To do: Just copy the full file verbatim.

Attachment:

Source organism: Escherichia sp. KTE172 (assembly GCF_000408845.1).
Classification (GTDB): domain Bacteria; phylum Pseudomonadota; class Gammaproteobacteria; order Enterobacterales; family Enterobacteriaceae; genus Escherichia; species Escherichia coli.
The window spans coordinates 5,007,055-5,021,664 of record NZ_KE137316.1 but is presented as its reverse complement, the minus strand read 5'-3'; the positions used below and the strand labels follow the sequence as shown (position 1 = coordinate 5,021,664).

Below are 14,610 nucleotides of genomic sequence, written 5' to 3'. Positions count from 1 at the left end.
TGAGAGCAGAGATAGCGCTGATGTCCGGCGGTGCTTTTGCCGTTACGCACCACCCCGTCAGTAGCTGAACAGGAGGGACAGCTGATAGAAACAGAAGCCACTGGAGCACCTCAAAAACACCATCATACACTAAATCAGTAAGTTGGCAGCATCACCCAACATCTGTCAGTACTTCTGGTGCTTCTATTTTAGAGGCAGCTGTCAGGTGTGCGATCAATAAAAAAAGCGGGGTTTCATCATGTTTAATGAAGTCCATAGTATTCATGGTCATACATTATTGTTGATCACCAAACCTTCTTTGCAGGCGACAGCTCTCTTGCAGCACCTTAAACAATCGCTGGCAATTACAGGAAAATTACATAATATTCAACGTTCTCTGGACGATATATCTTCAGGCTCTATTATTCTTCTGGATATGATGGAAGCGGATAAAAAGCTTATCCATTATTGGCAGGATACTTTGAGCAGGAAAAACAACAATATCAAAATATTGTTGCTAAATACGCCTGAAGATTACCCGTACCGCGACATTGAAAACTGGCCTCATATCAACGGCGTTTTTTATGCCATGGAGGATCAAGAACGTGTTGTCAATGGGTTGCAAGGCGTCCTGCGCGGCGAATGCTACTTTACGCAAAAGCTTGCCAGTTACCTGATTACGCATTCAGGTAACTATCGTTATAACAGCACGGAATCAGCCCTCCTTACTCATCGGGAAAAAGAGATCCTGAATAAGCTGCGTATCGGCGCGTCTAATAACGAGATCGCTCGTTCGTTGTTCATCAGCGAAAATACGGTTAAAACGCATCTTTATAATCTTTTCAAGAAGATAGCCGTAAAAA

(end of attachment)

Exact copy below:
Source organism: Escherichia sp. KTE172 (assembly GCF_000408845.1).
Classification (GTDB): domain Bacteria; phylum Pseudomonadota; class Gammaproteobacteria; order Enterobacterales; family Enterobacteriaceae; genus Escherichia; species Escherichia coli.
The window spans coordinates 5,007,055-5,021,664 of record NZ_KE137316.1 but is presented as its reverse complement, the minus strand read 5'-3'; the positions used below and the strand labels follow the sequence as shown (position 1 = coordinate 5,021,664).

Below are 14,610 nucleotides of genomic sequence, written 5' to 3'. Positions count from 1 at the left end.
TGAGAGCAGAGATAGCGCTGATGTCCGGCGGTGCTTTTGCCGTTACGCACCACCCCGTCAGTAGCTGAACAGGAGGGACAGCTGATAGAAACAGAAGCCACTGGAGCACCTCAAAAACACCATCATACACTAAATCAGTAAGTTGGCAGCATCACCCAACATCTGTCAGTACTTCTGGTGCTTCTATTTTAGAGGCAGCTGTCAGGTGTGCGATCAATAAAAAAAGCGGGGTTTCATCATGTTTAATGAAGTCCATAGTATTCATGGTCATACATTATTGTTGATCACCAAACCTTCTTTGCAGGCGACAGCTCTCTTGCAGCACCTTAAACAATCGCTGGCAATTACAGGAAAATTACATAATATTCAACGTTCTCTGGACGATATATCTTCAGGCTCTATTATTCTTCTGGATATGATGGAAGCGGATAAAAAGCTTATCCATTATTGGCAGGATACTTTGAGCAGGAAAAACAACAATATCAAAATATTGTTGCTAAATACGCCTGAAGATTACCCGTACCGCGACATTGAAAACTGGCCTCATATCAACGGCGTTTTTTATGCCATGGAGGATCAAGAACGTGTTGTCAATGGGTTGCAAGGCGTCCTGCGCGGCGAATGCTACTTTACGCAAAAGCTTGCCAGTTACCTGATTACGCATTCAGGTAACTATCGTTATAACAGCACGGAATCAGCCCTCCTTACTCATCGGGAAAAAGAGATCCTGAATAAGCTGCGTATCGGCGCGTCTAATAACGAGATCGCTCGTTCGTTGTTCATCAGCGAAAATACGGTTAAAACGCATCTTTATAATCTTTTCAAGAAGATAGCCGTAAAAA